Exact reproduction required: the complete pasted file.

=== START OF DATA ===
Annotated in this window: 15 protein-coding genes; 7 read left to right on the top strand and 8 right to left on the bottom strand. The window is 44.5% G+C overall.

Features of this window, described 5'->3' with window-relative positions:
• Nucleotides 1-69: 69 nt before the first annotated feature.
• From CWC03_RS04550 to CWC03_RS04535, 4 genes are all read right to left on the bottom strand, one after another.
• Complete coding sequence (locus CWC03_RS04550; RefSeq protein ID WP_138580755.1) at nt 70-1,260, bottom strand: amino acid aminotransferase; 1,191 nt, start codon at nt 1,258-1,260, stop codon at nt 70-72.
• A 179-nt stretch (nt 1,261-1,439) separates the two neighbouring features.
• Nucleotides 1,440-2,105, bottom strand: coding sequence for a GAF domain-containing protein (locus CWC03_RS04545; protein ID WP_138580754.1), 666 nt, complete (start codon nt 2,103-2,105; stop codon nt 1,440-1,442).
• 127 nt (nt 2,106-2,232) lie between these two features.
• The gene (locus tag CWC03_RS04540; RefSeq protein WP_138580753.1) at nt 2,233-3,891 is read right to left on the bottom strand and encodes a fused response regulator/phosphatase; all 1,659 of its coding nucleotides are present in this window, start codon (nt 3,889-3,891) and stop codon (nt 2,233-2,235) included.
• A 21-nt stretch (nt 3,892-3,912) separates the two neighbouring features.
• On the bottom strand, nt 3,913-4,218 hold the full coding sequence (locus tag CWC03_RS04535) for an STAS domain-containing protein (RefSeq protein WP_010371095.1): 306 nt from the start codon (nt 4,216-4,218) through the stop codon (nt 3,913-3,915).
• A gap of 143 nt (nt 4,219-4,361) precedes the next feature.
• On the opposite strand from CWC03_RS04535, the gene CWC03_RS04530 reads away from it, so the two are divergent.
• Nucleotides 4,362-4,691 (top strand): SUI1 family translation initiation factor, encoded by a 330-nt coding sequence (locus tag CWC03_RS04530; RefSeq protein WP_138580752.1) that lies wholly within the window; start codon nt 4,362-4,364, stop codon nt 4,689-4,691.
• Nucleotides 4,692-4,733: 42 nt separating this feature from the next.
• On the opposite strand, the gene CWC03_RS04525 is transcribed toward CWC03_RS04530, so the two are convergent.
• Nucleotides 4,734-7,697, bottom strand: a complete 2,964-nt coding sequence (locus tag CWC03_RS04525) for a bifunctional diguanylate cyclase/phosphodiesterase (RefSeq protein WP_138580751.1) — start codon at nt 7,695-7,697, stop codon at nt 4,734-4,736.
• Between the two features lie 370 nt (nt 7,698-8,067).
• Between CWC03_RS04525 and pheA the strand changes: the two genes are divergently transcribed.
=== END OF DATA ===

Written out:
Annotated in this window: 15 protein-coding genes; 7 read left to right on the top strand and 8 right to left on the bottom strand. The window is 44.5% G+C overall.

Features of this window, described 5'->3' with window-relative positions:
• Nucleotides 1-69: 69 nt before the first annotated feature.
• From CWC03_RS04550 to CWC03_RS04535, 4 genes are all read right to left on the bottom strand, one after another.
• Complete coding sequence (locus CWC03_RS04550; RefSeq protein ID WP_138580755.1) at nt 70-1,260, bottom strand: amino acid aminotransferase; 1,191 nt, start codon at nt 1,258-1,260, stop codon at nt 70-72.
• A 179-nt stretch (nt 1,261-1,439) separates the two neighbouring features.
• Nucleotides 1,440-2,105, bottom strand: coding sequence for a GAF domain-containing protein (locus CWC03_RS04545; protein ID WP_138580754.1), 666 nt, complete (start codon nt 2,103-2,105; stop codon nt 1,440-1,442).
• 127 nt (nt 2,106-2,232) lie between these two features.
• The gene (locus tag CWC03_RS04540; RefSeq protein WP_138580753.1) at nt 2,233-3,891 is read right to left on the bottom strand and encodes a fused response regulator/phosphatase; all 1,659 of its coding nucleotides are present in this window, start codon (nt 3,889-3,891) and stop codon (nt 2,233-2,235) included.
• A 21-nt stretch (nt 3,892-3,912) separates the two neighbouring features.
• On the bottom strand, nt 3,913-4,218 hold the full coding sequence (locus tag CWC03_RS04535) for an STAS domain-containing protein (RefSeq protein WP_010371095.1): 306 nt from the start codon (nt 4,216-4,218) through the stop codon (nt 3,913-3,915).
• A gap of 143 nt (nt 4,219-4,361) precedes the next feature.
• On the opposite strand from CWC03_RS04535, the gene CWC03_RS04530 reads away from it, so the two are divergent.
• Nucleotides 4,362-4,691 (top strand): SUI1 family translation initiation factor, encoded by a 330-nt coding sequence (locus tag CWC03_RS04530; RefSeq protein WP_138580752.1) that lies wholly within the window; start codon nt 4,362-4,364, stop codon nt 4,689-4,691.
• Nucleotides 4,692-4,733: 42 nt separating this feature from the next.
• On the opposite strand, the gene CWC03_RS04525 is transcribed toward CWC03_RS04530, so the two are convergent.
• Nucleotides 4,734-7,697, bottom strand: a complete 2,964-nt coding sequence (locus tag CWC03_RS04525) for a bifunctional diguanylate cyclase/phosphodiesterase (RefSeq protein WP_138580751.1) — start codon at nt 7,695-7,697, stop codon at nt 4,734-4,736.
• Between the two features lie 370 nt (nt 7,698-8,067).
• Between CWC03_RS04525 and pheA the strand changes: the two genes are divergently transcribed.